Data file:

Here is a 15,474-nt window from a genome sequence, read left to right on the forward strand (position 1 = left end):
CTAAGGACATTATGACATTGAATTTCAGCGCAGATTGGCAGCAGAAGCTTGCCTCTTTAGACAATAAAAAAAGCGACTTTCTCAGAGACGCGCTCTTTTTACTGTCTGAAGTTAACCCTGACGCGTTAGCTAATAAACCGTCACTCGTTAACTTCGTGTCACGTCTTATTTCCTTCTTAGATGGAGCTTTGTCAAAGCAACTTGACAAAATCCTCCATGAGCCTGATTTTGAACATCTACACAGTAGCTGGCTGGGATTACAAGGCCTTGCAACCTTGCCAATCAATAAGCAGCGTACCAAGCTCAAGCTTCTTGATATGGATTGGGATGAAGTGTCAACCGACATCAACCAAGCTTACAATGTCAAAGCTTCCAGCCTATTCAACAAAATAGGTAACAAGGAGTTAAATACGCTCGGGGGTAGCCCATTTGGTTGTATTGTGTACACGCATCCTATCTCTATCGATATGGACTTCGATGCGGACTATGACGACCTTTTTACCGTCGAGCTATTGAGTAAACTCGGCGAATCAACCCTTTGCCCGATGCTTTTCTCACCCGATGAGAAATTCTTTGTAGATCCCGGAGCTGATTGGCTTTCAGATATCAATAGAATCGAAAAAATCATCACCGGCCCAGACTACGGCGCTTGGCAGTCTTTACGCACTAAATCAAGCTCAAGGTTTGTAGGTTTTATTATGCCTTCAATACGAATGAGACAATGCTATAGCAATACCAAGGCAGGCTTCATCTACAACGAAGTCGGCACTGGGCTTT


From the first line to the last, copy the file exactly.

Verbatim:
Here is a 15,474-nt window from a genome sequence, read left to right on the forward strand (position 1 = left end):
CTAAGGACATTATGACATTGAATTTCAGCGCAGATTGGCAGCAGAAGCTTGCCTCTTTAGACAATAAAAAAAGCGACTTTCTCAGAGACGCGCTCTTTTTACTGTCTGAAGTTAACCCTGACGCGTTAGCTAATAAACCGTCACTCGTTAACTTCGTGTCACGTCTTATTTCCTTCTTAGATGGAGCTTTGTCAAAGCAACTTGACAAAATCCTCCATGAGCCTGATTTTGAACATCTACACAGTAGCTGGCTGGGATTACAAGGCCTTGCAACCTTGCCAATCAATAAGCAGCGTACCAAGCTCAAGCTTCTTGATATGGATTGGGATGAAGTGTCAACCGACATCAACCAAGCTTACAATGTCAAAGCTTCCAGCCTATTCAACAAAATAGGTAACAAGGAGTTAAATACGCTCGGGGGTAGCCCATTTGGTTGTATTGTGTACACGCATCCTATCTCTATCGATATGGACTTCGATGCGGACTATGACGACCTTTTTACCGTCGAGCTATTGAGTAAACTCGGCGAATCAACCCTTTGCCCGATGCTTTTCTCACCCGATGAGAAATTCTTTGTAGATCCCGGAGCTGATTGGCTTTCAGATATCAATAGAATCGAAAAAATCATCACCGGCCCAGACTACGGCGCTTGGCAGTCTTTACGCACTAAATCAAGCTCAAGGTTTGTAGGTTTTATTATGCCTTCAATACGAATGAGACAATGCTATAGCAATACCAAGGCAGGCTTCATCTACAACGAAGTCGGCACTGGGCTTT